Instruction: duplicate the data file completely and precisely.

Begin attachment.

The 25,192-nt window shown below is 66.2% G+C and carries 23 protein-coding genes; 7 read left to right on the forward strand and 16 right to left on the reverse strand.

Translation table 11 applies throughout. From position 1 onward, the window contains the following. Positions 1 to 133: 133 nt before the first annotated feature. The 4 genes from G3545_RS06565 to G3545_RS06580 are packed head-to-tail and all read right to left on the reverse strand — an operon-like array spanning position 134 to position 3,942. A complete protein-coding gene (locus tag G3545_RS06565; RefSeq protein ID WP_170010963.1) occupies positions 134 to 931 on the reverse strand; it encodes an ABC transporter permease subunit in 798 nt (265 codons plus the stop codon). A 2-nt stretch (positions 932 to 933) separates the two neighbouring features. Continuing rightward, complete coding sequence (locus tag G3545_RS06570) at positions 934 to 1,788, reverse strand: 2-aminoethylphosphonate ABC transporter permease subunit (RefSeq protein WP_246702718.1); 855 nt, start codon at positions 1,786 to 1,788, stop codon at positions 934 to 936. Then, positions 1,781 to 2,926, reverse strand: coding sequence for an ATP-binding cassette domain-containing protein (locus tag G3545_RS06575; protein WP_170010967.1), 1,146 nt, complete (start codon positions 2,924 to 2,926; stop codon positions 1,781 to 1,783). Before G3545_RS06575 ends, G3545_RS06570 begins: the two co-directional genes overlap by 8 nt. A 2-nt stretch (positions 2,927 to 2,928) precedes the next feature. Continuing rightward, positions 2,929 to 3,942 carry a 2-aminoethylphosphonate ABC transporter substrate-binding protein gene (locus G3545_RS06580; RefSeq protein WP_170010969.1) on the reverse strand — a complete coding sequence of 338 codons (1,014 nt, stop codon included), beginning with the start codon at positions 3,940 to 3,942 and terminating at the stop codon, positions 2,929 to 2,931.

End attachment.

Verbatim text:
The 25,192-nt window shown below is 66.2% G+C and carries 23 protein-coding genes; 7 read left to right on the forward strand and 16 right to left on the reverse strand.

Translation table 11 applies throughout. From position 1 onward, the window contains the following. Positions 1 to 133: 133 nt before the first annotated feature. The 4 genes from G3545_RS06565 to G3545_RS06580 are packed head-to-tail and all read right to left on the reverse strand — an operon-like array spanning position 134 to position 3,942. A complete protein-coding gene (locus tag G3545_RS06565; RefSeq protein ID WP_170010963.1) occupies positions 134 to 931 on the reverse strand; it encodes an ABC transporter permease subunit in 798 nt (265 codons plus the stop codon). A 2-nt stretch (positions 932 to 933) separates the two neighbouring features. Continuing rightward, complete coding sequence (locus tag G3545_RS06570) at positions 934 to 1,788, reverse strand: 2-aminoethylphosphonate ABC transporter permease subunit (RefSeq protein WP_246702718.1); 855 nt, start codon at positions 1,786 to 1,788, stop codon at positions 934 to 936. Then, positions 1,781 to 2,926, reverse strand: coding sequence for an ATP-binding cassette domain-containing protein (locus tag G3545_RS06575; protein WP_170010967.1), 1,146 nt, complete (start codon positions 2,924 to 2,926; stop codon positions 1,781 to 1,783). Before G3545_RS06575 ends, G3545_RS06570 begins: the two co-directional genes overlap by 8 nt. A 2-nt stretch (positions 2,927 to 2,928) precedes the next feature. Continuing rightward, positions 2,929 to 3,942 carry a 2-aminoethylphosphonate ABC transporter substrate-binding protein gene (locus G3545_RS06580; RefSeq protein WP_170010969.1) on the reverse strand — a complete coding sequence of 338 codons (1,014 nt, stop codon included), beginning with the start codon at positions 3,940 to 3,942 and terminating at the stop codon, positions 2,929 to 2,931.